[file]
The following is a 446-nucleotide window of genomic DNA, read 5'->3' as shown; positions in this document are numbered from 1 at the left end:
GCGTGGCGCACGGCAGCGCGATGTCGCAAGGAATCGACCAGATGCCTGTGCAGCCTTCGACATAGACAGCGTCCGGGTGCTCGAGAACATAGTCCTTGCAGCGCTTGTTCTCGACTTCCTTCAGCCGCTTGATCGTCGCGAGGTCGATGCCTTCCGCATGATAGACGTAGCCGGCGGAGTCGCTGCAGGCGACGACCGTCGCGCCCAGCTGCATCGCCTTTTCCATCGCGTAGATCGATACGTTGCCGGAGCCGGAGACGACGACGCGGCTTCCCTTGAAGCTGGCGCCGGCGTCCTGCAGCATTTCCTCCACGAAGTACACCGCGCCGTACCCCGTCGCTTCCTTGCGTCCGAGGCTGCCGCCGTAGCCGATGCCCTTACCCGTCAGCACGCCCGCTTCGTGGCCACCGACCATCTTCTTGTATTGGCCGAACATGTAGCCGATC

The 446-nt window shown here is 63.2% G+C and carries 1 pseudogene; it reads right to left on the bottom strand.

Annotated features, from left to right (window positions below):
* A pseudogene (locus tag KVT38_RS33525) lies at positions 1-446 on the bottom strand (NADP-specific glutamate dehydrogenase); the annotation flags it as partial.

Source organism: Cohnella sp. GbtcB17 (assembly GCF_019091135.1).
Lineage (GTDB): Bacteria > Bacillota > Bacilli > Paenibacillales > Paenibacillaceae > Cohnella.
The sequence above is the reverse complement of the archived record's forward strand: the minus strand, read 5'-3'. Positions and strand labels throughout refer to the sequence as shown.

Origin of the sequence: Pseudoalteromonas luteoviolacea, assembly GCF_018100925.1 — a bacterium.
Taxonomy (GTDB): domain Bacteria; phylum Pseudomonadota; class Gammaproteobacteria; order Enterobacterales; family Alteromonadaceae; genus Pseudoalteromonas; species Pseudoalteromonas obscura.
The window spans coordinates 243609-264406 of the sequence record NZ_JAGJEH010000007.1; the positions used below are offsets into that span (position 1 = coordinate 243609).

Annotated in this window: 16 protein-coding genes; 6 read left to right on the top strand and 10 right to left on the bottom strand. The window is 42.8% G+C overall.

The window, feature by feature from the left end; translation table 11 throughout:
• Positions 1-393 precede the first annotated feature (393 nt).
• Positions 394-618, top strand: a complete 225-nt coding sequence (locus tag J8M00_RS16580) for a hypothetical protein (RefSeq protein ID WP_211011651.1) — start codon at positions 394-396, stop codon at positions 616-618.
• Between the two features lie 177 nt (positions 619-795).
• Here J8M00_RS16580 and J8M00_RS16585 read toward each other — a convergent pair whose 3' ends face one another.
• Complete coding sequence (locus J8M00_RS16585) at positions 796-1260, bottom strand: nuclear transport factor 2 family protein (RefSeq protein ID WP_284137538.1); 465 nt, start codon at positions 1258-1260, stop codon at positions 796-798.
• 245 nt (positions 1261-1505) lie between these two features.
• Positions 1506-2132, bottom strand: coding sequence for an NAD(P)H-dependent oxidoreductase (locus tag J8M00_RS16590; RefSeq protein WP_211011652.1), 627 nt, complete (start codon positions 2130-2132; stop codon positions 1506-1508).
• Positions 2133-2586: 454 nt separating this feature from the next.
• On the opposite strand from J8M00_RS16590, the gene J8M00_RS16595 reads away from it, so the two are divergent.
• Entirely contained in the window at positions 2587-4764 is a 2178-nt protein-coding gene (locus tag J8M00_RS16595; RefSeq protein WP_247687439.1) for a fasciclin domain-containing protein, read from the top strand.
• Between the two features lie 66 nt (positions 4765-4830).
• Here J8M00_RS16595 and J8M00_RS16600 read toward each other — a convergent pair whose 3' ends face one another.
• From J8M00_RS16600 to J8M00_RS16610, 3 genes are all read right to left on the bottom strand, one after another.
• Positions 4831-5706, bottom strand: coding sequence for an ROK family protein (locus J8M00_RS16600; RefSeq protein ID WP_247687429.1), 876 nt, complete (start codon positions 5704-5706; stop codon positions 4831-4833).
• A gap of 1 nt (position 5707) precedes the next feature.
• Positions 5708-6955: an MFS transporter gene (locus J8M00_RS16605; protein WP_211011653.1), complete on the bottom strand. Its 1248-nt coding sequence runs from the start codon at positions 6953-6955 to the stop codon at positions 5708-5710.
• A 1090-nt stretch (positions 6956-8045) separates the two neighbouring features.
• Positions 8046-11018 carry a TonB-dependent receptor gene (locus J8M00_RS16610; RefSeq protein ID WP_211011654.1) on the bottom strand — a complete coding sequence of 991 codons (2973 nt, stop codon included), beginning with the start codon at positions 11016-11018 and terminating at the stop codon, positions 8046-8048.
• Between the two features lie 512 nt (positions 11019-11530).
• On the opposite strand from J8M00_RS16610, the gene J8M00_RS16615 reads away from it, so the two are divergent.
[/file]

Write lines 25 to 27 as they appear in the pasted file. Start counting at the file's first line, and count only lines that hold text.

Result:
• Here J8M00_RS16595 and J8M00_RS16600 read toward each other — a convergent pair whose 3' ends face one another.
• From J8M00_RS16600 to J8M00_RS16610, 3 genes are all read right to left on the bottom strand, one after another.
• Positions 4831-5706, bottom strand: coding sequence for an ROK family protein (locus J8M00_RS16600; RefSeq protein ID WP_247687429.1), 876 nt, complete (start codon positions 5704-5706; stop codon positions 4831-4833).